Asbestos Shingles

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The Past and Future of Asbestos Shingles

Asbestos means inextinguishable in Greek. That is only one of the advantages of asbestos shingles. From the early 1940s through the mid 1970s, asbestos was celebrated and used extensively for home construction projects. The material enjoys a long lifespan, is fireproof and inexpensive. It functions as an insulator from heat and noise, strong as a rock and lends itself to manipulation into various forms and shapes, thus comfortably stepping in to replace wood siding and other products. Asbestos shingles may appear in roofs built prior to 1975, usually on flat roofs.

Genealogy of Asbestos

Asbestos is still a beneficial mineral, but the use of asbestos shingles is almost nonexistent as health hazards have been made apparent. Long exposure to damaged asbestos may release fiber that, if inhaled, causes lung cancer and other diseases. The roofing industry has instead developed asbestos shingles alternatives, simulating the advantages of the hazardous material without its harmful health aspects. Asbestos is used and handled according to strict regulations, nothing like the days of old. Chances are slim to find an asbestos shingle cutter in this day and age. Although asbestos shingles and asbestos cement roofing and siding, unless damaged, sawed or cut, are not likely to release asbestos fibers, there is often a need to remove asbestos shingles.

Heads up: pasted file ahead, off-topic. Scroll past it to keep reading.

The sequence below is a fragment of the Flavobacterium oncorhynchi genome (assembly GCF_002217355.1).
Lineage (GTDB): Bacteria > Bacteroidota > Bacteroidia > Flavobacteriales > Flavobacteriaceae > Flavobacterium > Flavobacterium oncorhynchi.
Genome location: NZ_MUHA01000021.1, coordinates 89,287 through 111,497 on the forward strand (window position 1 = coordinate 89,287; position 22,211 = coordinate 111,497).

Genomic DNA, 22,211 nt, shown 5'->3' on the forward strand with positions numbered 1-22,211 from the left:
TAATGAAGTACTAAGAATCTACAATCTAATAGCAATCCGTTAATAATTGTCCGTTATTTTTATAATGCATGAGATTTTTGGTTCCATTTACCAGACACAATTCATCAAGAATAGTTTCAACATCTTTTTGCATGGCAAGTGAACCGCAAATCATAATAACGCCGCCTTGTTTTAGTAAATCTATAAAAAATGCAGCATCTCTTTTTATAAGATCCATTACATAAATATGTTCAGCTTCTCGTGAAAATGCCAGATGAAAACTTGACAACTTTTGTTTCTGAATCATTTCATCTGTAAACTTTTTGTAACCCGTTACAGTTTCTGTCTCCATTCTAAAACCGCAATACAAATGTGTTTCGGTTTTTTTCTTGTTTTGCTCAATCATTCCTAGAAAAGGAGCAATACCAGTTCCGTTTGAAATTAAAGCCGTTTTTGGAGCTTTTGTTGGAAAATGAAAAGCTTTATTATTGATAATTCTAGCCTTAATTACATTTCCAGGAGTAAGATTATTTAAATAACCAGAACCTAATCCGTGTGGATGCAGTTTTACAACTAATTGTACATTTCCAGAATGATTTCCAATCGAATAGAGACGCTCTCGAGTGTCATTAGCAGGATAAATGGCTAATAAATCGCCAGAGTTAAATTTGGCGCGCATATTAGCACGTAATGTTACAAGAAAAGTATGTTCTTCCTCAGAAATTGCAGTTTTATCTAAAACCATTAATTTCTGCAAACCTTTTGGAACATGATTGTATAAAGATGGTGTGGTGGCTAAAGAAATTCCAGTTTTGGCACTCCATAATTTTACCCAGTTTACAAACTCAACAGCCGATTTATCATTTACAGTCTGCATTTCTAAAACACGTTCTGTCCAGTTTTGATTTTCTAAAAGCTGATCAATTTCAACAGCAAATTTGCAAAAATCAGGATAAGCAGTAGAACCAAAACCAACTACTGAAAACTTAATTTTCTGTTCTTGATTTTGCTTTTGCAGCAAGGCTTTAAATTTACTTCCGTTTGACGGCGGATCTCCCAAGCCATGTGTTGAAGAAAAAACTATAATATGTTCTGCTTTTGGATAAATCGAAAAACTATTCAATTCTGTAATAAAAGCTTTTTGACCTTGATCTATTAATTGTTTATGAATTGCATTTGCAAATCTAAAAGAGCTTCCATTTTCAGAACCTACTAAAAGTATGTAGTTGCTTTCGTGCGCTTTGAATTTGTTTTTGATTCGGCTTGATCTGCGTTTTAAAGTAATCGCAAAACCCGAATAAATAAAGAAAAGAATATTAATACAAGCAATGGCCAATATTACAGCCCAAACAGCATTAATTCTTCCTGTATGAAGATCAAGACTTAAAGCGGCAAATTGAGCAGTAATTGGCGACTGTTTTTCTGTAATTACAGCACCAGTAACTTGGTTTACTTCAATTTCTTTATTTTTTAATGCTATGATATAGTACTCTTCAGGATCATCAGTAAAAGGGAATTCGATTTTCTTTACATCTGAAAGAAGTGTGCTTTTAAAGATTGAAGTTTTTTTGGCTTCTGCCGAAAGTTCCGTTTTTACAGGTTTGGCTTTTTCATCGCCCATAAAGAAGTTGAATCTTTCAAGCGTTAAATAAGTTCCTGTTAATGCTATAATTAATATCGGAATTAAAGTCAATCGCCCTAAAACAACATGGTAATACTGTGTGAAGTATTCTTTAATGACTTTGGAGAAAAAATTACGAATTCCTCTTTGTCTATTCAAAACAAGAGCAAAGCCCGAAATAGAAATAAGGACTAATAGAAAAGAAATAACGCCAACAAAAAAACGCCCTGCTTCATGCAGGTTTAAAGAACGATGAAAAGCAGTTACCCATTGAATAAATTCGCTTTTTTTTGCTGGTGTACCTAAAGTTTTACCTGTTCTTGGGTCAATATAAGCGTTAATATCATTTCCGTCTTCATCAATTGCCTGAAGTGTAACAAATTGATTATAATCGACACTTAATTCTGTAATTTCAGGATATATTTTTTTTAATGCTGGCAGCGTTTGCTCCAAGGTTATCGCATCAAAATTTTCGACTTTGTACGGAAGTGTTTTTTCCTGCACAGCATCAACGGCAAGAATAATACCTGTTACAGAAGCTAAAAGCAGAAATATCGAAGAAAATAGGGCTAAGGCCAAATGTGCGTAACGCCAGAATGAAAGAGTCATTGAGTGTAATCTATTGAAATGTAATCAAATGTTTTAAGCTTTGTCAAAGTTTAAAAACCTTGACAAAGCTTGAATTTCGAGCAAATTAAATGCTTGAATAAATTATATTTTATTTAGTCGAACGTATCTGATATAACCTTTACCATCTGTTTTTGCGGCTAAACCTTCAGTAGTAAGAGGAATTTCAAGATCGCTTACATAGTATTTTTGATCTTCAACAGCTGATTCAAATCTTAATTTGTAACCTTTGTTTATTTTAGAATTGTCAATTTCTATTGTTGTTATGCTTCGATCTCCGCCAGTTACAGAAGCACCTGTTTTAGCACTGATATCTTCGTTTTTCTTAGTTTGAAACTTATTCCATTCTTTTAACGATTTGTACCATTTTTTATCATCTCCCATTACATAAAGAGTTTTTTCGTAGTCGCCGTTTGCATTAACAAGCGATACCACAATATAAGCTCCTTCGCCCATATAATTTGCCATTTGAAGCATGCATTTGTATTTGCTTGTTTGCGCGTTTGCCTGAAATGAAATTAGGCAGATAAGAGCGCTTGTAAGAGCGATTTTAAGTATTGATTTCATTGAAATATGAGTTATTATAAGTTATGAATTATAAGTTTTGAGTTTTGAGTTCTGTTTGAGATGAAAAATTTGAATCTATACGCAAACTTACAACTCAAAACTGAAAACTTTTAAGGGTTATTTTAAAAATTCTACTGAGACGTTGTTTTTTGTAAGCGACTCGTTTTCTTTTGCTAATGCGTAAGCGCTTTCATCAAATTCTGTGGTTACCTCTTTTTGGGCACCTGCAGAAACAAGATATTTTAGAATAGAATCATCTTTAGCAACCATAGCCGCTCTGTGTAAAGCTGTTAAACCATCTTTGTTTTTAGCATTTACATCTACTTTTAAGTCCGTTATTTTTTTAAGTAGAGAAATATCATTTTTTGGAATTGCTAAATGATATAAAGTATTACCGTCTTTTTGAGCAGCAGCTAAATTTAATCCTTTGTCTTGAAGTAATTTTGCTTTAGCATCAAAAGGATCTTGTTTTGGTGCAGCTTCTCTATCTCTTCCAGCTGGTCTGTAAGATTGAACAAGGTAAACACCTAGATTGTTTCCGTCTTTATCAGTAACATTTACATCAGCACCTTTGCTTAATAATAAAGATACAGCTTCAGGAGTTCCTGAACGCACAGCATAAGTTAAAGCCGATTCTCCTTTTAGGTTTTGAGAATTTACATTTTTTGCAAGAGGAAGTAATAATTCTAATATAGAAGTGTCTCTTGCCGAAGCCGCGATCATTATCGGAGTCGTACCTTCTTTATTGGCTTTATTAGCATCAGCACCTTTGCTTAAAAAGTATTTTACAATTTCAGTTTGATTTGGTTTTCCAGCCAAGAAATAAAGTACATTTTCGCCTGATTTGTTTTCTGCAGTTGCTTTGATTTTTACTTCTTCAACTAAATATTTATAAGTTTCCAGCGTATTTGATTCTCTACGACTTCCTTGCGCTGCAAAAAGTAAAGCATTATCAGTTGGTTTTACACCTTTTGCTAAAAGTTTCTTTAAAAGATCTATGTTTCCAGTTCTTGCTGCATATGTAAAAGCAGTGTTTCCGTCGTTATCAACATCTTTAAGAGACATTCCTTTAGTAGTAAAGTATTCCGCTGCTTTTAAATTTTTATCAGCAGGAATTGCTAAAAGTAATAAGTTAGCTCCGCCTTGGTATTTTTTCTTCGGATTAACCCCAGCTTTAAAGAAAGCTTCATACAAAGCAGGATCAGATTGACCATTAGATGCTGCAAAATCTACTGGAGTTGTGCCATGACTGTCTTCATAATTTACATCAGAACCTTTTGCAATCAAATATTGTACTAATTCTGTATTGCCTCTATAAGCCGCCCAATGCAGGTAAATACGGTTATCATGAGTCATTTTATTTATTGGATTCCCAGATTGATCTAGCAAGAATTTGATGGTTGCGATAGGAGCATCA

Asbestos Shingles Removal Tips

Repair is a cheaper option when compared with complete removal of asbestos shingles. But later, if such removal is necessary, it may make the operation more difficult and costly. In any case, any repair work involving asbestos roof shingles is not recommended. It may in fact cause more problems than it can solve. Roof 101 makes sure that only professionals handle asbestos roofing shingles removal, following asbestos removal and disposal laws. Depending on your needs, we will provide testing, assessment and correction services for your asbestos roof shingles. Removal or replacement is not always necessary, as siding that is intact can remain serviceable well into the future. If replacement is indeed called for, Roof 101 supplies asbestos alternatives, developed especially for this purpose and containing no asbestos but as durable and fireproof as the original.

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Latest DIY Guide

Do It Yourself Roof Trusses

A roof truss is made up of bottom chords, top chords, and inside webbing, and held together by metal connector plates. The shape of the truss will depend on your roof's structure. They are usually placed every 2'' off center in residential and commercial buildings with gable roofs, yet can be shaped to suit a variety of configurations. Make sure you are familiar with your roof's support requirements before attempting do it yourself roof trusses. If you are not, call a Roof 101 professional immediately for expert installation services.

 

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